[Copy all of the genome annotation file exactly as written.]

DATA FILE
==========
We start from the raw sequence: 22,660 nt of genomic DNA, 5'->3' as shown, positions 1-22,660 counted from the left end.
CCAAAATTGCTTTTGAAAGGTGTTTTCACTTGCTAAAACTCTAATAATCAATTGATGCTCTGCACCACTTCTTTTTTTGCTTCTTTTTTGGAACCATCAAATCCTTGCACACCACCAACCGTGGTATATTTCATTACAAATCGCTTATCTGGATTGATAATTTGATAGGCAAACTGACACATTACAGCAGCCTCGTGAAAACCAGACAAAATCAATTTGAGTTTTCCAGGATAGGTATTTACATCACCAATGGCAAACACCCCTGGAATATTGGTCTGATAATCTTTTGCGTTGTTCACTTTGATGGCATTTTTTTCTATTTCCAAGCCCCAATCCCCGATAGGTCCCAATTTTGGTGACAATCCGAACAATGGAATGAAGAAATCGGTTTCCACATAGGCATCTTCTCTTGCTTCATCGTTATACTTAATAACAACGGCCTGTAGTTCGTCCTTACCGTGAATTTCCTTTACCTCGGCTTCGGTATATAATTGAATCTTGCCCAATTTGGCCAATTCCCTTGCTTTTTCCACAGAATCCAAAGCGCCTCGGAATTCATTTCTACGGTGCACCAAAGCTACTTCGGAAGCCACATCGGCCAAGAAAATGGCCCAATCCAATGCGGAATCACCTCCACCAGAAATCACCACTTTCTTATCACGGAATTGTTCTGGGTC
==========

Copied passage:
We start from the raw sequence: 22,660 nt of genomic DNA, 5'->3' as shown, positions 1-22,660 counted from the left end.
CCAAAATTGCTTTTGAAAGGTGTTTTCACTTGCTAAAACTCTAATAATCAATTGATGCTCTGCACCACTTCTTTTTTTGCTTCTTTTTTGGAACCATCAAATCCTTGCACACCACCAACCGTGGTATATTTCATTACAAATCGCTTATCTGGATTGATAATTTGATAGGCAAACTGACACATTACAGCAGCCTCGTGAAAACCAGACAAAATCAATTTGAGTTTTCCAGGATAGGTATTTACATCACCAATGGCAAACACCCCTGGAATATTGGTCTGATAATCTTTTGCGTTGTTCACTTTGATGGCATTTTTTTCTATTTCCAAGCCCCAATCCCCGATAGGTCCCAATTTTGGTGACAATCCGAACAATGGAATGAAGAAATCGGTTTCCACATAGGCATCTTCTCTTGCTTCATCGTTATACTTAATAACAACGGCCTGTAGTTCGTCCTTACCGTGAATTTCCTTTACCTCGGCTTCGGTATATAATTGAATCTTGCCCAATTTGGCCAATTCCCTTGCTTTTTCCACAGAATCCAAAGCGCCTCGGAATTCATTTCTACGGTGCACCAAAGCTACTTCGGAAGCCACATCGGCCAAGAAAATGGCCCAATCCAATGCGGAATCACCTCCACCAGAAATCACCACTTTCTTATCACGGAATTGTTCTGGGTC